amid the Obama administration's efforts to strengthen the decades-old
The National Council for Adoption and
Building Arizona Families filed the lawsuit in federal court in
Virginia on May 27. It claims ICWA violates the constitutional rights
of birth parents by denying them the ability to place Indian children
in the homes of their choosing. "It violates birth parents’
rights to due process under the Fifth Amendment by interfering with
their ability to direct the upbringing of their ‘Indian’
children," the complaint states.
The lawsuit also questions new ICWA
guidelines that were issued by the Bureau of Indian Affairs in
February. It claims that state agencies and adoption agencies are
being forced to take extra steps before finding homes for Indian
The guidelines do not carry the force
of law. However, the BIA has proposed a new ICWA rule that seeks to
compliance by state courts and child welfare agencies.
The high court did not question the
constitutionality of ICWA although some non-Indian groups were hoping
that would happen. The defendants are Interior Secretary Sally Jewell
and Assistant Secretary Kevin Washburn, the head of the BIA.
HOPI LEADER DENOUNCES SALE OF ARTIFACTS
KYKOTSMOVI, AZ – Hopi Chairman Herman
Honanie and the Holocaust Art Restitution Project denounced a
decision by a French oversight agency to allow the sale of Hopi kwaa
tsi on June 1.
“The Hopi people are again deeply
saddened by the auctions at the EVE Auction House in Paris, France. A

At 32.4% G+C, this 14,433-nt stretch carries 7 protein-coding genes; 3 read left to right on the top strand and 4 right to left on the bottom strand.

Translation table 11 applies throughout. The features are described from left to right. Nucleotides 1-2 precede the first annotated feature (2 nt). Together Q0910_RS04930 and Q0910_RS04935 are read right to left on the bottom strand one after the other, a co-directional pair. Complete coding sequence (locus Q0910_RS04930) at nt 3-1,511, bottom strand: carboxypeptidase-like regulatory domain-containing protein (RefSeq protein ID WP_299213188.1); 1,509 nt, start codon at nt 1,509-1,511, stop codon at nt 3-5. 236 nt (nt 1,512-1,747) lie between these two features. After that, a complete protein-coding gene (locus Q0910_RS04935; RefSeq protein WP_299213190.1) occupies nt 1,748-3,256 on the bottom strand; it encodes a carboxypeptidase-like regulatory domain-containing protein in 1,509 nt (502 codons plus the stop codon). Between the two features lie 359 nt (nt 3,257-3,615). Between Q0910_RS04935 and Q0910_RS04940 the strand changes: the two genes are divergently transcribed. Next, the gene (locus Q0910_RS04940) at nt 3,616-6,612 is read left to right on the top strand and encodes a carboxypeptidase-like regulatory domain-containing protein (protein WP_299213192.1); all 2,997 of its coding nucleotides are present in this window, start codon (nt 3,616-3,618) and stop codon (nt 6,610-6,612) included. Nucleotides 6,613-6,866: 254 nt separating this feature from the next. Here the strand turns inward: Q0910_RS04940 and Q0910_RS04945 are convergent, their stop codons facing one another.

sixth auction scheduled today resulted in the sale of six of eight
Hopi kwaa tsi,” Honanie said.
On May 29, both Honanie and HARP’s
chair, Ori Z. Soltes, appeared before the Conseil des Ventes (Board
of Auction Sales) to request an administrative suspension of the June
1 auction sale, which involved sacred objects belonging to the Hopi
tribe and for which, they contend, title never vested with subsequent
possessors because to the nature of the objects.
“The decision by the Conseil des
Ventes is both insulting and outrageous. The Conseil held that the
Hopi tribe, in fact any Indian tribe, has no legal existence or
capacity as a group or as a recognized nation to pursue any cultural
claim in France. This decision closes the door to any tribal group
and their members to file any cultural claims in France involving
auction houses, regardless of title-related merits. The French
Government is sending a clear and appalling message that its market
is wide open to looted property. Furthermore, this complete denial of